Whenever someone I meet finds out I have 6 kids, their eyes get as big as saucers. "Wow!" They say. Sometimes that "wow" is awe-filled and congratulatory, and sometimes it is snotty, to say the least. You wouldn't believe the kinds of questions I get asked--as if having that many kids means that my personal space no longer exists (or that I somehow haven't figured out how I got myself into this mess). "Are you having more?" is the most common. I personally think it's a rude question, and one I wouldn't dare to ask anyone but my closest friends and family. What's funny is no one ever asks my husband that question. You see, I think that deciding when to have kids, or how many to have, should be left up to husband, wife and God. It's a very personal decision, and one that often includes much soul-searching, and unfortunately for many, much heartache. So, if you meet someone who has more kids than you think you could handle, please don't ask her if she's having more. It's an invasion of her personal space, just as much as asking someone why she so selfishly stopped at two. See?
Having said that, I have concluded that people really don't mean to be rude. I happen to live in the ultimate Suburbia, where everyone seems to have 2.2 kids, a minivan and a dog--with cute stickers on the back window of the minivan to prove it. I love it here, but I am definitely not the norm. So when someone makes a comment, I've realized that it's because she couldn't possibly imagine herself in the same situation, so she is just trying to make sense of it. That's fine. It's why I can't quite bring myself to reply, "Why do you want to know?", like my husband wants me to do. The saddest response for me to hear is, "I wanted more, but my husband said 'no'". Dumb husband. Foul. That's completely unfair.
Anyway, I love having a big family. It is rarely quiet, and my house is rarely completely clean, but we have a lot of fun together. I love seeing my little people do remarkable things. I love my husband dearly. He is my very best friend, and without him, I couldn't do it. Still, some days are hard, and I will freely admit that I want to run away sometimes.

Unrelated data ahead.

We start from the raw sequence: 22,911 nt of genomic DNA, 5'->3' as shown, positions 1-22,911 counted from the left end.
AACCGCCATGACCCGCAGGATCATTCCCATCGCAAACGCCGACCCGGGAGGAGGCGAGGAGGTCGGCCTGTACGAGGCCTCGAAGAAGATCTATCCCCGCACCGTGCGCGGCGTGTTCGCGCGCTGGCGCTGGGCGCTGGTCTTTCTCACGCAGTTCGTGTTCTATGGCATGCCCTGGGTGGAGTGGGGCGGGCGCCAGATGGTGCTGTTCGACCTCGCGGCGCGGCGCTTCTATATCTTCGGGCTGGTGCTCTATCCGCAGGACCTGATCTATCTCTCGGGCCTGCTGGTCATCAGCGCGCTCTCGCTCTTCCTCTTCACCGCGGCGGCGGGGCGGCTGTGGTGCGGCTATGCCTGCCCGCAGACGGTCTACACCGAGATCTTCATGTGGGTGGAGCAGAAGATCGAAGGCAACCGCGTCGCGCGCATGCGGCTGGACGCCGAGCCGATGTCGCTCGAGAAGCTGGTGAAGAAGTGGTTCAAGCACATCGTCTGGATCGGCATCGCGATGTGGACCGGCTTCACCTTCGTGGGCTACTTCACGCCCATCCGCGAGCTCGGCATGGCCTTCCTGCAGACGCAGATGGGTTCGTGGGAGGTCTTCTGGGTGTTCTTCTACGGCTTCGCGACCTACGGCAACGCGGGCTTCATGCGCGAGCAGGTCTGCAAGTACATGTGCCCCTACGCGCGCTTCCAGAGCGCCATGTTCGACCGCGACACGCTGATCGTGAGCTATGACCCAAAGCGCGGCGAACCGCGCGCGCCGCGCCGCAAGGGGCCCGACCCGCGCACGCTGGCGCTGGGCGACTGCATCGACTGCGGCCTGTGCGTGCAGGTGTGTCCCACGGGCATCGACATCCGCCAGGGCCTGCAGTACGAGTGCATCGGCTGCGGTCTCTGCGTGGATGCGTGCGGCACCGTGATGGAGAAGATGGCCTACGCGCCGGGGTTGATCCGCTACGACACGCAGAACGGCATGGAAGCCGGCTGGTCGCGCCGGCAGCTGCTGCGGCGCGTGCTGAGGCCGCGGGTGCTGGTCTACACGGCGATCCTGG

I never thought I'd write for fun. If you'd have asked me in high school or college, I would have shuddered at the thought. I had extraordinarily fabulous English teachers, and I was taught very well the mechanics of good writing (Mrs. Dann, I apologize for the dead word), but I could never come close to the eloquence I sought. I still don't. But I've learned that I can convey my thoughts, feelings and sense of humor better in writing than I ever could do in speech, so here I am. Just so you know, my Christmas card letters are legendary. Ask anyone.
This is my snarky mom blog. Please join me on my adventure. I would love to hear what you think. I find humor in all kinds of things around me--especially my family. Sometimes I get really pensive and serious, as I hold some ideas and people very dear to my heart. Through it all, I want to be like this very wise woman who said, "The only way to get through life is to laugh your way through it. You either have to laugh or cry. I prefer to laugh. Crying gives me a headache."— Marjorie Pay Hinckley